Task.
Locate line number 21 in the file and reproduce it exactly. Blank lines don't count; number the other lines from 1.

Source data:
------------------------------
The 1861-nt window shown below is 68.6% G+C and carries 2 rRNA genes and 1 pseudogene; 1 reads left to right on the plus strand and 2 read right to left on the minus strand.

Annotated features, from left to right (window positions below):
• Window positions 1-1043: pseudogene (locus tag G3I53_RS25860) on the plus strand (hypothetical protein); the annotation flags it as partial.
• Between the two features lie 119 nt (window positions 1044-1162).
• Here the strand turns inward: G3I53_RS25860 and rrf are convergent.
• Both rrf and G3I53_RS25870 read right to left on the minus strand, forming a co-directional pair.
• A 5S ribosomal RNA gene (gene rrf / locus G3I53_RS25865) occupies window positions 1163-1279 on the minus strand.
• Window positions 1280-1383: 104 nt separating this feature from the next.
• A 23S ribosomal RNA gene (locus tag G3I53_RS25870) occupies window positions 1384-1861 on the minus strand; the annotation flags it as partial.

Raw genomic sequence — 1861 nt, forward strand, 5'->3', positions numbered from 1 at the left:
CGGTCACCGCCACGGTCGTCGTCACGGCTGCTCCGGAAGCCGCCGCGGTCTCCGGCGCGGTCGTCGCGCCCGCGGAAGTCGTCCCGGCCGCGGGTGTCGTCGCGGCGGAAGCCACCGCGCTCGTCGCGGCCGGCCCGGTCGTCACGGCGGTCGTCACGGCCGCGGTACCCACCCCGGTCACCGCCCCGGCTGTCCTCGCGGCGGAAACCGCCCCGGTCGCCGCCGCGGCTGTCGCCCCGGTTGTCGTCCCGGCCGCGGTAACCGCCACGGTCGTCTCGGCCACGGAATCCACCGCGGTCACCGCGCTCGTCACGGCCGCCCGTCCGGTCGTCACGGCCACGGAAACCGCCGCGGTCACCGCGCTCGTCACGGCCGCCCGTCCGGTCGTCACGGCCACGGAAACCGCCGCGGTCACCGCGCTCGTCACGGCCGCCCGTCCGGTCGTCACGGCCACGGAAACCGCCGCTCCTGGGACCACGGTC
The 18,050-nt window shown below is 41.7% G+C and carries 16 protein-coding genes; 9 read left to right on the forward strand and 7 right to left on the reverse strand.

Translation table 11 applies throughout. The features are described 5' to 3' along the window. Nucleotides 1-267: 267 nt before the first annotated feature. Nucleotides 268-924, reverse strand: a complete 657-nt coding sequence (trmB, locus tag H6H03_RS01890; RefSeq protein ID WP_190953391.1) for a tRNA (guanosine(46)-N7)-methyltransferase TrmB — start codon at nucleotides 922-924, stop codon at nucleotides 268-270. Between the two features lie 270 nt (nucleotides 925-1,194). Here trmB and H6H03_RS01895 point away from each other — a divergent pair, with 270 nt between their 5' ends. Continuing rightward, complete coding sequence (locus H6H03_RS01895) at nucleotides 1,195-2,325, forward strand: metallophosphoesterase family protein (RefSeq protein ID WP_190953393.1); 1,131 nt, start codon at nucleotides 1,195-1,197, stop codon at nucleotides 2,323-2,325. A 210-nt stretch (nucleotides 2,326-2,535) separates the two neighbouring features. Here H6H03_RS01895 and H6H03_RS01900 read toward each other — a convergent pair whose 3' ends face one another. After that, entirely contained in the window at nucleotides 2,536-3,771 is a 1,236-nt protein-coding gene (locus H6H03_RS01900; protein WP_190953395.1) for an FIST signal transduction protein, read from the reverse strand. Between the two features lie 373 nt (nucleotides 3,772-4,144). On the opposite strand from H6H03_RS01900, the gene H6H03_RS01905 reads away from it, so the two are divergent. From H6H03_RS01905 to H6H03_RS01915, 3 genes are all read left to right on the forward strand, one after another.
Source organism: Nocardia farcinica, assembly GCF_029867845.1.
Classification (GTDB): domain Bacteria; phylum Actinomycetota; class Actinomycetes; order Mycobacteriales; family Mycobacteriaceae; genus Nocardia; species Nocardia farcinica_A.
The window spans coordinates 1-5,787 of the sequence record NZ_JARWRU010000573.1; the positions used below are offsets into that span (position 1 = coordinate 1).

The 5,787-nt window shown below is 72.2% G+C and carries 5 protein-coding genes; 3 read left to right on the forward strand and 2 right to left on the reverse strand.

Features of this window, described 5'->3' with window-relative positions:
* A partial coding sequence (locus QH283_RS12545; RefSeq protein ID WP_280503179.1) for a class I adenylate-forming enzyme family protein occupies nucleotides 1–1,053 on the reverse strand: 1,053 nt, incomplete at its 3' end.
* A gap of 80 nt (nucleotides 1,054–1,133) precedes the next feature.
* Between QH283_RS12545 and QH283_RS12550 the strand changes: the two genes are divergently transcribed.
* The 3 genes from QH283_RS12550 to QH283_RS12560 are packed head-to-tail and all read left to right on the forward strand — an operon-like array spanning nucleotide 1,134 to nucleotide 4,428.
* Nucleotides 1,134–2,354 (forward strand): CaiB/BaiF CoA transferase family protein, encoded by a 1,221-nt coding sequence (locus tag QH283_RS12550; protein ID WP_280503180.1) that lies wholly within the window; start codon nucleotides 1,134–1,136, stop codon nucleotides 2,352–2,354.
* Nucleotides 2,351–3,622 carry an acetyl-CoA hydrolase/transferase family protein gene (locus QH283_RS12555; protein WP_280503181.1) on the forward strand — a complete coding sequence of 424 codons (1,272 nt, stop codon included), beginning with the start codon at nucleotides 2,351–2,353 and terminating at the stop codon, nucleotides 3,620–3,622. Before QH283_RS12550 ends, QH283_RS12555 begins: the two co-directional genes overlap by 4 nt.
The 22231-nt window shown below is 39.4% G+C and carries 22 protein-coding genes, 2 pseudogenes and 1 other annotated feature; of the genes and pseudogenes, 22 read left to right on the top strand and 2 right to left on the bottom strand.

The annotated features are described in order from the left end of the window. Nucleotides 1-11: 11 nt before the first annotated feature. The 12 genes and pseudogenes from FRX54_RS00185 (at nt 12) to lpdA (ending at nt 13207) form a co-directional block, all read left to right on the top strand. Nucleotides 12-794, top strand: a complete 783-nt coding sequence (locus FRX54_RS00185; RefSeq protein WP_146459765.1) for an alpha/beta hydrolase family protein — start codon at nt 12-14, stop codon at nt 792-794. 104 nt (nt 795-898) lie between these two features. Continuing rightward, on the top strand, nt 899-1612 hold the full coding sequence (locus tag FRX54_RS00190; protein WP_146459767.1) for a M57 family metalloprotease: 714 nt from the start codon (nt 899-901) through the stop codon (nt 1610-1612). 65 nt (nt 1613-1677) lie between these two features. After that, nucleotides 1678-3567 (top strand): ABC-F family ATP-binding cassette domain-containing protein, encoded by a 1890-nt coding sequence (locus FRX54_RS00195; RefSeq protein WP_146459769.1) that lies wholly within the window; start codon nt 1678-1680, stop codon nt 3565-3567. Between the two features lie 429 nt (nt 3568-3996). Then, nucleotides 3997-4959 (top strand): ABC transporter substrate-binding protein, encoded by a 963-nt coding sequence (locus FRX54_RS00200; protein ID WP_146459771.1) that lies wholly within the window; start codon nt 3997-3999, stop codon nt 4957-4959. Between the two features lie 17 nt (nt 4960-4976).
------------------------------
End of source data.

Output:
* Between QH283_RS12545 and QH283_RS12550 the strand changes: the two genes are divergently transcribed.